"designated country," even if the majority of its source code was created in
a non-designated country. [Disclosure: Talend is a sponsor of BriefingsDirect
Many software vendors -- whether they are open-source based or not -- will
benefit from the ruling.
The US TAA says that government agencies may acquire only products or
services produced in certain countries -- known as designated countries. This
has sometimes hampe... (more)
I recently blogged about making open source software, and the high level
steps for how to think about the process. We started with the need for
software to seed the discussion, the need for clear motivation as to why to
publish as open source software, and then the structural requirements to
build a community (license choice, collaboration platform or forge, and
governance considerations). Contributions are the life blood of any
community, so lastly we talked about the need to build an onramp to encourage
users that will hopefully become contributors, and the additional onramp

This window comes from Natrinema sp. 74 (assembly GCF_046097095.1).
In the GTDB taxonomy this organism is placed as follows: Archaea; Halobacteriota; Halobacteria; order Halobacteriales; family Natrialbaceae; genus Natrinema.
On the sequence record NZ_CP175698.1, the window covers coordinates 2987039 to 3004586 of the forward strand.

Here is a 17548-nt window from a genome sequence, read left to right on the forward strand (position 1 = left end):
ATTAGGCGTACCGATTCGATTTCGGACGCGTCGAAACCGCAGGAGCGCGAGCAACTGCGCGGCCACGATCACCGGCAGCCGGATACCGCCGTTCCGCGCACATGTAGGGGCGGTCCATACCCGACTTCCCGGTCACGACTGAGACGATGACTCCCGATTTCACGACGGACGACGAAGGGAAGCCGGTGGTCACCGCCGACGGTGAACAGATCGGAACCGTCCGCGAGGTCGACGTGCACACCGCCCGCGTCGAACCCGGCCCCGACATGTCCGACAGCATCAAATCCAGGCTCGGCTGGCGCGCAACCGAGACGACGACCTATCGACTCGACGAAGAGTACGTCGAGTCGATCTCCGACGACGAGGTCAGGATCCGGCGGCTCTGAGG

needed to make it easy to contribute.
Rory MacDonald (@technocreative) challenged in the comments that there are
substantial commercial motivations for a company to develop open source
projects that go beyond a desire for collaboration, and provided a number of
examples. I completely agree, ... (more)
Concerns are raised every once in a while in the broader free and open source
software community about freeloaders. The attitude expressed is that if
you're getting the benefit of FOSS, you should contribute. Building a
business on a FOSS project you don't own, whether you're providing a service
or product around a FOSS project should in return garner some sort of quid
pro quo. In reality, freeloaders are desirable.
I think we need to look through the other end of the telescope. The people
most often concerned about freeloaders and the free ride are actually the
ones with the motivation problem - they expect free work (or "free"
customers). I recently wrote about "Making Open Source." One of the first
things required is a motivation to share. One of the next requirements is
an ability to collaborate. I believe the people most likely to express
concerns about free... (more)
Mozilla CEO Gary Kovacs will be stepping down sometime later this year he
told employees Thursday.
Mozilla will be looking for a new chief executive and Kovacs will stay there
until that person is found.